HBO's Watchmen is very much a puzzle box. While the show has the primary mystery of who killed Tulsa Police Chief Judd Crawford (and why) to unravel, there are a lot of other mysterious threads and stories that create the fabric of the Damen Lindelof series. In a very real sense, it's hard to know what exactly is going on since there are so many moving parts. That's part of what makes the series so fascinating as well as so prime for wild, yet oddly plausible, theories that try to at a minimum explain or, at a maximum, solve the story. This week, with the introduction of Lady Trieu, viewers got a bit more of the pieces to the puzzle though how they all fit remains a question -- and one fan theory thinks the answer to that is a time machine specifically that the Millennium Clock doesn't tell time, it's a time machine.
In Sunday night's episode, "If You Don't Like My Story, Write Your Own," we not only meet Lady Trieu (Hong Chau) in a weird baby-for-farm-and-home exchange in the episode opening, but we also make our first visit to her Millennium Clock. Laurie Blake (Jean Smart) and Angela Abar (Regina King) go there to follow a lead regarding Angela's "stolen" car. While there, Trieu's daughter Bian (Jolie Hoang-Rappaport) tells them the function of the clock -- "It tells time". But what if it's more than that or, at least, more specific than that? On the r/Watchmen sub, user "waytoomuchcoffee" suggests that the clock is actually some sort of time machine -- one that may not necessarily let you travel through time (though that is possible) but allows you to see time in perhaps a nonlinear way and interact with it accordingly.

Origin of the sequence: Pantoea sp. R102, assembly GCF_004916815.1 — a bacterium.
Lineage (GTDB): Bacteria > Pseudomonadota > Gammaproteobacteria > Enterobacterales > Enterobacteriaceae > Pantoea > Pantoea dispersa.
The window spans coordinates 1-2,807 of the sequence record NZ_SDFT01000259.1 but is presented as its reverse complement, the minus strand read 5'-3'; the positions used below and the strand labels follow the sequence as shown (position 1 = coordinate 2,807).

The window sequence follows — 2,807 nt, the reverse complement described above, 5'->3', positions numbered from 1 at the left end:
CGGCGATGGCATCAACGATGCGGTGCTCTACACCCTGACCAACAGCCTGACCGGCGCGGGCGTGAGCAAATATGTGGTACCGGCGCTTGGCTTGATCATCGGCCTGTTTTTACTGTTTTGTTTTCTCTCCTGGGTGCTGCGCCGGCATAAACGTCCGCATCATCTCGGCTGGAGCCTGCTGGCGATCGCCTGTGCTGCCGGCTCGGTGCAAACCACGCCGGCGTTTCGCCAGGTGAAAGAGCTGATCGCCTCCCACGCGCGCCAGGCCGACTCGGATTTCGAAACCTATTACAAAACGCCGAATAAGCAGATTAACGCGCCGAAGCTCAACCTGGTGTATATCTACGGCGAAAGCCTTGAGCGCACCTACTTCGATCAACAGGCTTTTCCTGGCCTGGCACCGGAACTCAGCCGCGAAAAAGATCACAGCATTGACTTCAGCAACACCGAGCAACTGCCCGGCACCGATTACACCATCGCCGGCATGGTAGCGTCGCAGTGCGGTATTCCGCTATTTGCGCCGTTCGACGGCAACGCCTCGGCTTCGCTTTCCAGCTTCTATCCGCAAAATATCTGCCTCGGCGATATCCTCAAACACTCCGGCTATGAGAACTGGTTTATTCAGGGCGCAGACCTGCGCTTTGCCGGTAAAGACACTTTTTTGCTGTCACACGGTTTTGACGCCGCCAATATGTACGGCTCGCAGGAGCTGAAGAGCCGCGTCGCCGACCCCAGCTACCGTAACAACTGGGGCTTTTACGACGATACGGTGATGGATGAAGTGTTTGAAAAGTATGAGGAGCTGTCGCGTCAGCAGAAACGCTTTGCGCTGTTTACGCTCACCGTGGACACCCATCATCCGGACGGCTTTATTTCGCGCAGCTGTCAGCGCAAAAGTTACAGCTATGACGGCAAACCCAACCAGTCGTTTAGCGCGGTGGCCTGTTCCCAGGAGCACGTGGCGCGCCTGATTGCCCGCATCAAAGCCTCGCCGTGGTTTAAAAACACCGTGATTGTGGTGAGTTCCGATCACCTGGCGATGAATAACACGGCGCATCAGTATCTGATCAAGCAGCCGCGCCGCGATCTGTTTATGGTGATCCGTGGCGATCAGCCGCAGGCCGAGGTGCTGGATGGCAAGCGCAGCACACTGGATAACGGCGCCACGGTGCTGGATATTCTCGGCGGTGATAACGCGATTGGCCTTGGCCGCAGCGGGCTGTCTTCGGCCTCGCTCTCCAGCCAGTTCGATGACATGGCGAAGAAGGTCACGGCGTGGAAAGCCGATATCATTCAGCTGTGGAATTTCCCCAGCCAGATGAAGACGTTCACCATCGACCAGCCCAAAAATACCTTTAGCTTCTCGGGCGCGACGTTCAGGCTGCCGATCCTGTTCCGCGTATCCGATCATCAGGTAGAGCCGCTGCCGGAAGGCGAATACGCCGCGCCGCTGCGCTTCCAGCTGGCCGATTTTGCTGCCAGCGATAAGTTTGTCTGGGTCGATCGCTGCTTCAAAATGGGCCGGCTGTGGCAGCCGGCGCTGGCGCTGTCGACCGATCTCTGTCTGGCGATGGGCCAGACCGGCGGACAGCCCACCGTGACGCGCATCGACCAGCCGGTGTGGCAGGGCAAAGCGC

The main theory itself is kind of light and is based on just a few observations from this week's episode and the previous ones. For starters, Trieu knew exactly when and where a mysterious object from space would land and, in the previously mentioned land deal from the opening, took measure that ensured she would own the property the mystery item landed on. How would she know that if some sort of advanced knowledge of the future or past wasn't in play? They also cite the continued references to Will Reeves' (Louis Gossett Jr.) age, suggesting that he really isn't as old as believed and that Trieu plucked him from the past instead. They also note that the title could be a hint that Trieu is trying to "write her own story" in defiance of how time has played out and cites the use of the song "Time Is On My Side" in the episode.
Comments to the original base theory don't necessarily agree with the idea that the clock might allow one to travel through time, but there seems to be a fairly strong consensus that something is up with that clock, particularly that it does tell time, by letting Trieu see time -- past, present, and future. It's a concept that is certainly not impossible. Doctor Manhattan can do exactly that so it's possible that Trieu has created a way to do it for herself. Her reason may not be clear, but one could guess that she might be wanting to use what she's seen to rewrite the past -- which might be what Trieu and Will are working towards.
Of course, fans have a sub theory for that as well, suggesting that by looking through time Trieu knows the truth about the Dimensional Incursion Event and may be preparing to reveal it to the world, potentially with catastrophic consequences -- an act that would in a sense bring the story right back to a minute before midnight.0comments
What do you think? Is the Millennium Clock a time machine of sorts? What is Trieu up to? Let us know your thoughts in the comments below.
Watchmen airs Sundays at 9/8c on HBO.